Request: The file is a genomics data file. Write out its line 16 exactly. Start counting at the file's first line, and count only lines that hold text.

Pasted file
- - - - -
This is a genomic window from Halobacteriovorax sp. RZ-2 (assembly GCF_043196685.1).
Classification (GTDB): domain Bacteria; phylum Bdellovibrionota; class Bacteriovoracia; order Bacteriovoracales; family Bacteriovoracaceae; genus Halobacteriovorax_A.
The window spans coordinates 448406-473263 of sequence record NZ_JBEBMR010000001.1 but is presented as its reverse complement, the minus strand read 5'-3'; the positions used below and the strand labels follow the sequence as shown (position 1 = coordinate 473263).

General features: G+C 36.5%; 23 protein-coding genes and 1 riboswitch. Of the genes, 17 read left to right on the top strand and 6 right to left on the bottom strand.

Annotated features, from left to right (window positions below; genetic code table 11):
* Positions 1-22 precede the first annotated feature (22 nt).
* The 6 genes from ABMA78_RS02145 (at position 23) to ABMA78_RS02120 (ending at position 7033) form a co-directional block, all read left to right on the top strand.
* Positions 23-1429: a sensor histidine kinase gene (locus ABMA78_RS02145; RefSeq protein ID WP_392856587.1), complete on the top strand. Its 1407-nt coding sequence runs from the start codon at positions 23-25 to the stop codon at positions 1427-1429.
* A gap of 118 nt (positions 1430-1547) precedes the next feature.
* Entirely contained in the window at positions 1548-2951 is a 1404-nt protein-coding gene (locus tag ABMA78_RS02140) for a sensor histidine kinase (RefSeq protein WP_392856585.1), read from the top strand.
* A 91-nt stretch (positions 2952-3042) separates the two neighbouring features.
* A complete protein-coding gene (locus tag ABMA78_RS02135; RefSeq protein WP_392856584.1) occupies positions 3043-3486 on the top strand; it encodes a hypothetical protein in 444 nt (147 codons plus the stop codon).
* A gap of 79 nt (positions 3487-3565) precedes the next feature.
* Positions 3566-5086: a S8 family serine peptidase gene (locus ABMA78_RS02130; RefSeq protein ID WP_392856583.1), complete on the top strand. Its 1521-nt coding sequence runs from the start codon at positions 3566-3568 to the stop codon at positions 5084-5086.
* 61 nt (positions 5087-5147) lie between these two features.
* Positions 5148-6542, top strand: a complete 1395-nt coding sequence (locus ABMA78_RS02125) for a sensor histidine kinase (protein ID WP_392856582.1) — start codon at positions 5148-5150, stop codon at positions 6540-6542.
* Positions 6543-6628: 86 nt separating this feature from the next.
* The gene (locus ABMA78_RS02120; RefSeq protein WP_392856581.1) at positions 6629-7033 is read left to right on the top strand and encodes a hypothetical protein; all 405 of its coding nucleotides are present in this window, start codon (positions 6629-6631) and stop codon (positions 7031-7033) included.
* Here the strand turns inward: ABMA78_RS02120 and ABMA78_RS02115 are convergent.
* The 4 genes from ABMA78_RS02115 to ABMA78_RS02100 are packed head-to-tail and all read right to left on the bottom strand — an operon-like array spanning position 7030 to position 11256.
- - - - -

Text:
* Positions 5148-6542, top strand: a complete 1395-nt coding sequence (locus ABMA78_RS02125) for a sensor histidine kinase (protein ID WP_392856582.1) — start codon at positions 5148-5150, stop codon at positions 6540-6542.